Synopsis: Ryan Glazier simply exists; he maintains a solid C-Average and smokes with his best friend Andy. Ryan was not always like this. He used to be an athletic teenager who enjoyed playing soccer. Things took a downward spiral when his younger sister Molly passed away two years ago. Now Charlotte Silano; a senior at school, not to mention one of the hottest girls lies in a coma after falling off her horse. Ryan is drawn to Charlotte for some reason and visits her in the hospital almost every day. Why does Ryan visit Charlotte and talk to her? Will it help her to regain consciousness? What’s in it for Ryan? Is he going to start coming out of his emotional detachment?
Cover Gushing Worthiness: I admit that it was the cover that drew me towards the book. There isn’t a lot going on in it. However the image of the hat and earphones makes sense as the story progresses. The cover reminded me of the Things Not Seen cover by Andrew Clements. That is another book that I would recommend as well!
Review: I haven’t read a lot of books that deal with life threatening illness and after reading A Monster Calls by Patrick Ness I wanted to read more. Cue discovery of Deadville. Now as I read Deadville I didn’t compare it to A Monster Calls, but I was reminded of it.
I like the premise of this story because it focuses on a sibling’s perspective. How family members deal with grief is a very personal experience and there is no ‘right’ or ‘wrong’ way to go about it. I enjoyed how Koertge explored the experience of grief among Ryan and his parents. He really looked at how life changes when a loved one experiences a life threatening illness and how the surviving members deal with a loss of a loved one. The setting of the school did remind me a lot of Conor’s experience in A Monster Calls because both characters experience isolation.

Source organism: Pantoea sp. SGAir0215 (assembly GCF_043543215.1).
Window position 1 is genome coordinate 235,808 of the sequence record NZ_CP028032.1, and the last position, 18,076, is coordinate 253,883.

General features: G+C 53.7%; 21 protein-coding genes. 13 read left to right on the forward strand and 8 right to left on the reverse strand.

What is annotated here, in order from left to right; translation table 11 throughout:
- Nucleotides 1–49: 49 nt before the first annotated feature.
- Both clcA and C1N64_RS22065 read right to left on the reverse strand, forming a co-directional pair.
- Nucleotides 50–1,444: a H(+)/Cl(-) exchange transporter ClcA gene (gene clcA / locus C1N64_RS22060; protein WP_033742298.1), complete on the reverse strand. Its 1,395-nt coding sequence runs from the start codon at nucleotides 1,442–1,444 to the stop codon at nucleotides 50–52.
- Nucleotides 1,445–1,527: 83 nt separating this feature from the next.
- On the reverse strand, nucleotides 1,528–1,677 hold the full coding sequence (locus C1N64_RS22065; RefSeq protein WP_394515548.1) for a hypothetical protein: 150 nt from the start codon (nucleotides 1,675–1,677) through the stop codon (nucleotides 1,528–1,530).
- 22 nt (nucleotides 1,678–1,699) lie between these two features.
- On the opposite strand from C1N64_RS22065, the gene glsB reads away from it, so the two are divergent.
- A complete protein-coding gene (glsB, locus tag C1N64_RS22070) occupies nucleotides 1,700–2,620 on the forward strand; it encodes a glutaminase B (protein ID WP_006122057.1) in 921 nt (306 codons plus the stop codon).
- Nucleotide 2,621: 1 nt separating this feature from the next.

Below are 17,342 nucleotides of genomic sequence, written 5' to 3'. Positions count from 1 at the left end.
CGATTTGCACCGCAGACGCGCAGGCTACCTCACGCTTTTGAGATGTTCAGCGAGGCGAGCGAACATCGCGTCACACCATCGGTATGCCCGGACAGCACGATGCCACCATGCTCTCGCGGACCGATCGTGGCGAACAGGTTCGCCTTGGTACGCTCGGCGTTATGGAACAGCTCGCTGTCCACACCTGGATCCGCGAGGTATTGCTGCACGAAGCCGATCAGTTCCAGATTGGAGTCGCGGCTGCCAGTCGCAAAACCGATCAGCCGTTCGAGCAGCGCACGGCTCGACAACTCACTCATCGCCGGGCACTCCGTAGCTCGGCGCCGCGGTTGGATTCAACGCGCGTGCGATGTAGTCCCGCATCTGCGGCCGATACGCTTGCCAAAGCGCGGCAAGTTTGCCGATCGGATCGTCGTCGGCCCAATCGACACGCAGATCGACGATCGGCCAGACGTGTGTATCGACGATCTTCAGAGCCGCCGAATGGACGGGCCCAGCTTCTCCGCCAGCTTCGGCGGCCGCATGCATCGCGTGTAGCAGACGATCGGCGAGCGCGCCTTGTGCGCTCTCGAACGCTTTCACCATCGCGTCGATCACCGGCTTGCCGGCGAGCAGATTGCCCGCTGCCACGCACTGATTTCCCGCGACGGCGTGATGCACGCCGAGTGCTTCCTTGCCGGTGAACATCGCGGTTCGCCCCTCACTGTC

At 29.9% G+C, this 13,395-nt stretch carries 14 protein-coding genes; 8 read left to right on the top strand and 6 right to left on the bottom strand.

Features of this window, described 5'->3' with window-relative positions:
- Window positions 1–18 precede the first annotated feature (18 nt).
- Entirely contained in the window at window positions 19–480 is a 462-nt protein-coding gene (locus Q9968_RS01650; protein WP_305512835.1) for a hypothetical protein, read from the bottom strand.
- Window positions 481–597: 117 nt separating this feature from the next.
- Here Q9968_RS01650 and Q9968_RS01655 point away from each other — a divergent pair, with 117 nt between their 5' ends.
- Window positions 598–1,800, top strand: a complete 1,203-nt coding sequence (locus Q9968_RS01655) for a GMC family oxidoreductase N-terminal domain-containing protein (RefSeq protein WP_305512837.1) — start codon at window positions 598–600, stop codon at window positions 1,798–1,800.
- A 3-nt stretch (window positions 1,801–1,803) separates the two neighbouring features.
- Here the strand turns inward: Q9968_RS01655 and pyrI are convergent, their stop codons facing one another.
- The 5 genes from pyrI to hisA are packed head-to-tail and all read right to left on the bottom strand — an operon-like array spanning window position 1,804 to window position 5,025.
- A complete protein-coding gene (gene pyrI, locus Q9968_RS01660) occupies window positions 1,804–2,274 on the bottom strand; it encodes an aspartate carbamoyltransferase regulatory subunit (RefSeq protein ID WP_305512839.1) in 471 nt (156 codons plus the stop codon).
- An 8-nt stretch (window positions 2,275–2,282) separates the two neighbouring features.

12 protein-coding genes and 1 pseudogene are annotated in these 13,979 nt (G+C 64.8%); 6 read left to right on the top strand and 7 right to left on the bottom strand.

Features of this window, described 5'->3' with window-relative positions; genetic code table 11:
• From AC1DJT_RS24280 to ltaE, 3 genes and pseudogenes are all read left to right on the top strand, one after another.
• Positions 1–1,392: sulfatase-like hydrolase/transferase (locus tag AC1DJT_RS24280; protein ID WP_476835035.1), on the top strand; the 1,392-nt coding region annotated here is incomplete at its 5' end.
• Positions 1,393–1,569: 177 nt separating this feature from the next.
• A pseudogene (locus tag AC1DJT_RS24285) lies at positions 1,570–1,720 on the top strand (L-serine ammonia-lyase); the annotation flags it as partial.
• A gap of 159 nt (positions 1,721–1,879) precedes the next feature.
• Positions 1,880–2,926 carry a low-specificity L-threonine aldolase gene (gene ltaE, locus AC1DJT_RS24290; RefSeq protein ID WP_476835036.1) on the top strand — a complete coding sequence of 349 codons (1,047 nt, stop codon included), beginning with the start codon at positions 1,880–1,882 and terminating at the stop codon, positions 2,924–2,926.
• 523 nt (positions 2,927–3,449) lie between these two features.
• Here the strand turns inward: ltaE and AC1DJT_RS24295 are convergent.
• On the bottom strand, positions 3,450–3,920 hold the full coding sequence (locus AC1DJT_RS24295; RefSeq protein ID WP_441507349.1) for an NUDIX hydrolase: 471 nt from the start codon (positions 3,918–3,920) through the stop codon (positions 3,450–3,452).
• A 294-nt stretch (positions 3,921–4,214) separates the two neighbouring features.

The subplots such as Ryan’s developing relationship with his classmate Betty and the young boy Thad at the hospital were clever additions because it gave the reader an opportunity to see Ryan’s character come out of his emotional detachment.
Although the premise of the book was good, I had some problems with the characters. My main issue was with Ryan. Unlike Conor from A Monster Calls I didn’t connect with Ryan emotionally. He just existed and I found it hard to believe him because I had no connection with him. Ryan’s sister Molly was also somewhat of a shell. Her character had much more potential and I wish she was more developed. And the resulting problem for me was that I didn’t quite believe the relationship between Ryan and Molly. I wish there were flashbacks of the two of them where we’d get a chance to hear Molly’s voice, not Ryan’s reflection of her.
Another relationship I had a problem was with Betty and Ryan’s. Personally I thought it came out of nowhere and I didn’t believe it either. I promise this review isn’t completely negative!!
The friendship between Ryan and Andy which was one of the more important ones also ended quite abruptly. I felt like there was no closure between the two of them and Andy sort of faded away as the story progressed. But it also may have shown Ryan’s character development.
The most important relationship in the book is between Ryan and Charlotte. It is a one-sided friendship, but it is one that offers Ryan redemption and ultimately that is what he is looking for.
If I had so many problems with the characters, you’re probably asking why I even bothered to finish this boo. It’s definitely a valid question and the only answer that I have is that the book just gripped me. Sometimes you do come across books that have a hold on you even though you have problems with it. I just wanted to find out what happens in the end.
Overall despite my issues with the characters, Deadville was an enjoyable read. The premise of the book was and the writing was good, good to the point where I finished it in a night. If you’re looking for a young adult/teenage book that deals with Cancer and it’s life changing affects this is a book you may want to consider reading.
My Rating: 3/5
Would I recommend it? Yes.